The Holman W. Jenkins, Jr. column “Business World” in the WSJ is normally a good read. Last week, he wrote about the proposed bailouts (um, assistance) that automakers are looking to get from the federal government (up to $50 BILLION in loans… that’s $50,000,000,000). Or, you could think of that sum as being roughly 3400 times Rick Wagoner’s annual compensation (about $14.4M in 2007). Holman wrote:
“It must infuriate the auto makers how readily their critics attribute their problems to their own incompetence.”
I’m part of that gaggle of writers and bloggers who place blame on the shoulders of GM’s management (and Ford’s and Chrysler’s). If that’s infuriating to them, oh well, they can handle it. Dragging their feet on implementing Lean (truly modeling themselves after the Toyota Way) was just one major error their collective management teams have made over the past decades.
Jenkins lists of the typical excuses or external factors that can be pointed to for the challenges of the Detroit Three in North America.
“Not only did history saddle them with a UAW labor monopoly that their foreign competitors have managed to avoid.”
To be fair, “history” doesn’t sign contracts. None of those union contracts were signed with a gun to the head of Detroit Three management. Buying labor peace in the short-term (through generous contracts, including UAW retirements after 30 years) has proven expensive in the long-term. You can probably blame both management AND the union for short-term thinking (“keep the plants running” and “get as much as we can in this contract”). Going further back, automakers treated their workers pretty badly. Earlier in Ford’s history, workers were day laborers and were often spied upon or beaten by Ford’s hired goons. And it’s a wonder why they ended up with a union?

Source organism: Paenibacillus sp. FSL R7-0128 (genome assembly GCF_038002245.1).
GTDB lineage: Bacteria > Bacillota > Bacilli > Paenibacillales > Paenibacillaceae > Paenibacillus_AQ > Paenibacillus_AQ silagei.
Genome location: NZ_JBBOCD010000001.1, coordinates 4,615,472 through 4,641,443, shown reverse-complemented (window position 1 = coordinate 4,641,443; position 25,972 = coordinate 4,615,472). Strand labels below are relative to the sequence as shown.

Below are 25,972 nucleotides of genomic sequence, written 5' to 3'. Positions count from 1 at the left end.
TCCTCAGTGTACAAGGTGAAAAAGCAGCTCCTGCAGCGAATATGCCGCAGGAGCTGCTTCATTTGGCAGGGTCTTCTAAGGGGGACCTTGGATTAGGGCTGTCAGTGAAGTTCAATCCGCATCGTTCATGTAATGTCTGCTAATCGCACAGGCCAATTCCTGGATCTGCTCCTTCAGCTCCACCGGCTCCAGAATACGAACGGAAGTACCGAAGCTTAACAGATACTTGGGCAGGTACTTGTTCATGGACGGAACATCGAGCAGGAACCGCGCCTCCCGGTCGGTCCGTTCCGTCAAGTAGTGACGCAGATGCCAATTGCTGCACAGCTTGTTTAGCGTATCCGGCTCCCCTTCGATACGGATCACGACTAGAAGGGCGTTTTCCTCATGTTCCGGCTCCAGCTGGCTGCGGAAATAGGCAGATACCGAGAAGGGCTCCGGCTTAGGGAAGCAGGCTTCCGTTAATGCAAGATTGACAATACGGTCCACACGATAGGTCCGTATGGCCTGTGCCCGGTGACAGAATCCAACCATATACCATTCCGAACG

Jenkins makes other points that I’d tend to agree with, such as the impact of CAFE mileage standards and other government interference in the automotive market.
But the one line that jumped out at me was this:
“It flies in the face of human and business realities to imagine that, generation after generation, Detroit hired idiots while Toyota recruited geniuses — though that’s the usual explanation of Detroit’s troubles.”
Now in my first reading, I thought Jenkins was parroting the idea that Detroit hired idiots…. and I was about to get angry with him. Then, on a second, more nuanced reading, I realized he was actually saying that the idiots are the ones who think the Detroit Three are “full of idiots.” Jenkins is right to point out that the “usual explanation” is not at all true.
I know, first-hand from my two years in GM, that there weren’t many idiots running around (on the white collar or blue collar sides). What you had was a broken management system, mainly.
Jenkins’ column reminds of the Toyota expression that goes something like this:
“Toyota gets brilliant results from average people operating perfect processes. Toyota observes that competitors get average results from brilliant people operating broken processes.”
“Average people” doesn’t mean dummies, far from it. Toyota is very selective in its hiring. But along the “brilliant people” theme, I’d guarantee there are far more graduates of MIT, Harvard, and other top business schools in GM, Ford, and Chrysler (as a percentage of total employee counts), than there are at Toyota. There’s tons of raw brain power, especially at the top of the companies. These top leaders aren’t idiots either. They just subscribe to the wrong approach to management…
As in many settings (including hospitals), the problem is the process, not the people. As Henry Ford said, “Workers get along under any management system.” In a bad management system, no number of brilliant people working really hard can lead to success against a superior business system, like Toyota’s. Before you blame the people, look at the system. As Dr. Deming always said, the system is top management’s responsibility.
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